Friday, June 1, 2012


Photo from Archie Powell & The Exports Facebook page.

Here’s hoping Chicago’s weather improves quickly, because some outdoor festivals, like Maifest  in Lincoln Square, and the 57th Street Art Fair  in Hyde Park, are already being held this weekend. The bitterly funny power pop band Archie Powell & The Exports, whose recent CD, Great Ideas In Action, looks to be one of the year’s best, will be performing at SausageFest this Sunday afternoon at 3:15 PM. Other acts scheduled for the SausageFest, which is located at Sheffield and Addison, include Company Of Thieves, Treaty Of Paris, and Lovehammers.

The Fest For Beatles Fans has announced the lineup of guests for when it comes to Chicago on the weekend of August 10th - 12th. Musicians Spencer Davis and Tom Scott will be on hand, along with Mark Hudson, the comedian/musician who produced some of Ringo Starr’s CDs, and former Beatles Fan Club Secretary, Freda Kelly, who will the subject of an upcoming documentary called Good Ol’ Freda. I’ll be interested in finding out how that’s going since I helped fund it on Kickstarter. The highly-talented Beatles tribute band, Liverpool, will be performing again this year, and Chicago’s own Beatlemaniac, WXRT DJ Terri Hemmert will be serving as MC for about her 35th time. British writer-producer Martin Lewis will also be back again this year, and like Hemmert, he’s a gifted interviewer.

Most people think of The Beatles when it comes to Liverpool, but Shindig Magazine and the online publication, The Quietus are looking to make the city the world capital of psychedelic music at least for one day. The Liverpool International Festival Of Psychedelia will be held on September 29th at the Camp & Furnace venue. So far, Time & Space Machine, Dead Skeletons, The Lucid Dream, and The Shook-Ups are scheduled to blow people’s minds.

Author! Author! Members from my writers group are keeping busy these days. Artist Terri Murphy will be celebrating the release of her new picture, book, One Day I Went Rambling at the Prospect Heights Library tomorrow afternoon at 3:00 PM. Those interested in being part of the festivities can call the library at 847-259-3500 or check it out online

Cherie Colyer, whose paranormal novel, Embrace was published by Omnific earlier this year, will be one of the six authors in a discussion panel led by Esther Hershenhorn at the Printers Row Lit Fest next Saturday at 1:00 PM. The panel is titled Oh, The Places You’ll Go! Writing for Children Today!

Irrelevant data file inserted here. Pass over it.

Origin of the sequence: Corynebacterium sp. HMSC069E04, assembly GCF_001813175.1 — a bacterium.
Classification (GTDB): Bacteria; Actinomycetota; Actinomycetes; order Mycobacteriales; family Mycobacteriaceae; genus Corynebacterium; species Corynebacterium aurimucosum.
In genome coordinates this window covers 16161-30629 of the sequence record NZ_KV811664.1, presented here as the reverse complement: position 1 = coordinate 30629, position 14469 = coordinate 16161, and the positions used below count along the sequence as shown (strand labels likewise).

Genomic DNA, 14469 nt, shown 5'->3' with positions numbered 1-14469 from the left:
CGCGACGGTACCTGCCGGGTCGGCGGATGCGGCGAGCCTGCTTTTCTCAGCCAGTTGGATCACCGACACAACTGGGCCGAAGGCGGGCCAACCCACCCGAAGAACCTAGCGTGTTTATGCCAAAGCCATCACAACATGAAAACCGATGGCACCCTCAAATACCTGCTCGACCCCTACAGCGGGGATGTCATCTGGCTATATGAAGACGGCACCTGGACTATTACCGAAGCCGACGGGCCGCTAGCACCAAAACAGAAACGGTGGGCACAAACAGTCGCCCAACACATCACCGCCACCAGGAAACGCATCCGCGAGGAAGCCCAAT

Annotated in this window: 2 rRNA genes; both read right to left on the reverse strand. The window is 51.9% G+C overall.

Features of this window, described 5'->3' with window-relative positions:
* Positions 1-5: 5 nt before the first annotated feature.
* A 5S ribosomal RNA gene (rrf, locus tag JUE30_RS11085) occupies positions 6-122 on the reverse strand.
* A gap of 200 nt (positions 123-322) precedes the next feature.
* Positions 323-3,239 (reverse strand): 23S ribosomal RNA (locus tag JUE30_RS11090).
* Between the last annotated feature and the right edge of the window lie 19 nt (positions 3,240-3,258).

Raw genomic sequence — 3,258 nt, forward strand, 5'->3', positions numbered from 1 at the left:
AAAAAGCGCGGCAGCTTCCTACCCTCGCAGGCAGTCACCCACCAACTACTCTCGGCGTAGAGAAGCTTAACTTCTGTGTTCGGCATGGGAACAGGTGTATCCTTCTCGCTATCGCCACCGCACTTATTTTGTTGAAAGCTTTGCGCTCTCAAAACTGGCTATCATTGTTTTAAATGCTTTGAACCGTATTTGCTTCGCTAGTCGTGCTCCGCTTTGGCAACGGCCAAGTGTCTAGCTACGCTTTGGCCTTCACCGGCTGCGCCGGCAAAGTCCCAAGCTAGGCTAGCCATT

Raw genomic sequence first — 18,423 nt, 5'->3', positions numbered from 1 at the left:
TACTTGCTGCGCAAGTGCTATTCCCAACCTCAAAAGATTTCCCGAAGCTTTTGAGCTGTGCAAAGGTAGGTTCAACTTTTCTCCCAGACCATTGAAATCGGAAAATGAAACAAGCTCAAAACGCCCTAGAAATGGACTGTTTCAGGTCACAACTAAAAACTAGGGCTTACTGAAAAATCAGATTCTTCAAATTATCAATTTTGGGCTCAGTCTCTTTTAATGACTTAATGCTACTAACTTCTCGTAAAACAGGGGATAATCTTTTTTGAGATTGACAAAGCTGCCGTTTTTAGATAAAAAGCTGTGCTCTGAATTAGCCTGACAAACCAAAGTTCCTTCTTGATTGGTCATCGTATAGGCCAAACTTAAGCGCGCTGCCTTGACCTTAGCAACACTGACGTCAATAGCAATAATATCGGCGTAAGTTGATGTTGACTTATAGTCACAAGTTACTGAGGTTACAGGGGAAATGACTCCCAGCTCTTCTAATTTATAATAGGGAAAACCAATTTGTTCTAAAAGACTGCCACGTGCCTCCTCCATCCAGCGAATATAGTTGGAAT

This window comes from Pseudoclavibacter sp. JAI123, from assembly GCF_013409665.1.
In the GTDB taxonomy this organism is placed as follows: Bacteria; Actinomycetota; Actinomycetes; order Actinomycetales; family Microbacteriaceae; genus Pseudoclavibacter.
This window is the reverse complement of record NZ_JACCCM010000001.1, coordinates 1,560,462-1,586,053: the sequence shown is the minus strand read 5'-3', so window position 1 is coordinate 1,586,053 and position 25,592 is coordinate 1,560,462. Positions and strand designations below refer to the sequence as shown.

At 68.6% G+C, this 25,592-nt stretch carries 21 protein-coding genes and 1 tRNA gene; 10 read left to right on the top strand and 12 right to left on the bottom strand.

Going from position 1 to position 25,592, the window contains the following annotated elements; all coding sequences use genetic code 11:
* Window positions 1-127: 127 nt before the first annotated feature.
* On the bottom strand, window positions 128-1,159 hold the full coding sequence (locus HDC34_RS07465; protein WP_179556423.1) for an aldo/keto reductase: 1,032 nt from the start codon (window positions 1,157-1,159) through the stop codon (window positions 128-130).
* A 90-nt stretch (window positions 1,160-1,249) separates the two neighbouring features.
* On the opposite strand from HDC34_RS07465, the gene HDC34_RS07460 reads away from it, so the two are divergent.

Marian Manseau has been busy promoting Merely Dee, her novel based on the Eastland Disaster, including a recent appearance on WGN News.

A hearty welcome to my new Palatine neighbor, Rock N Roll A La Mode, which opened today just down the street. It’s a retro ice cream parlour/burger joint with a classic rock theme that includes a pair of guitars on the walls and a big screen TV showing bands like Bon Jovi. Owner Tyler Holcomb is currently the bassist-vocalist with the Hi-Infidelity cover band, and has also played with Hairbangers Ball and ARRA.

Holcomb’s holding off on Rock N Roll A La Mode’s official grand opening, but when it comes, there could be an acoustic performance by his band. There’s a small stage at the front of the venue, with a mural of a large audience on the nearby wall. In addition to acoustic sets, Holcomb envisions karaoke for kids 15 and under. The place is still a work in progress; more guitars could be added, and Holcomb wants to have another mural, done on one of the walls leading to the restrooms. “I just wanted to give it a rock and roll flair,” Holcomb said of his new business venture.

Congratulations to singer-songwriter/author Dean Milano, who was featured in this week’s edition of the Secret History Of Chicago Music in The Chicago Reader. Milano was also a guest on Nick  
Digilio’s WGN Radio show, discussing his book, Chicago Music Scene: 1960s & 1970s.

Indie rock band Whitewolfsonicprincess liked doing its CD release party for 10 + 1 at the Red Line Tap so much, they’re returning for another gig, on June 8th. 

I was saddened to learn about the passing of Mr. Imagination, an innovative artist whose work can be found at The Smithsonian, as well as at the Chicago location for The House Of Blues. Back in 1989, when I first started working with the Famous In The Future comedy group, we used to rehearse in Lake Sirmon’s apartment, which was just above Mr. Imagination’s studio in a building on Clark Street, near Wrigley Field. I met him on a few occasions, and he once gave me a pin of a small ceramic shirt and tie. I still have it.

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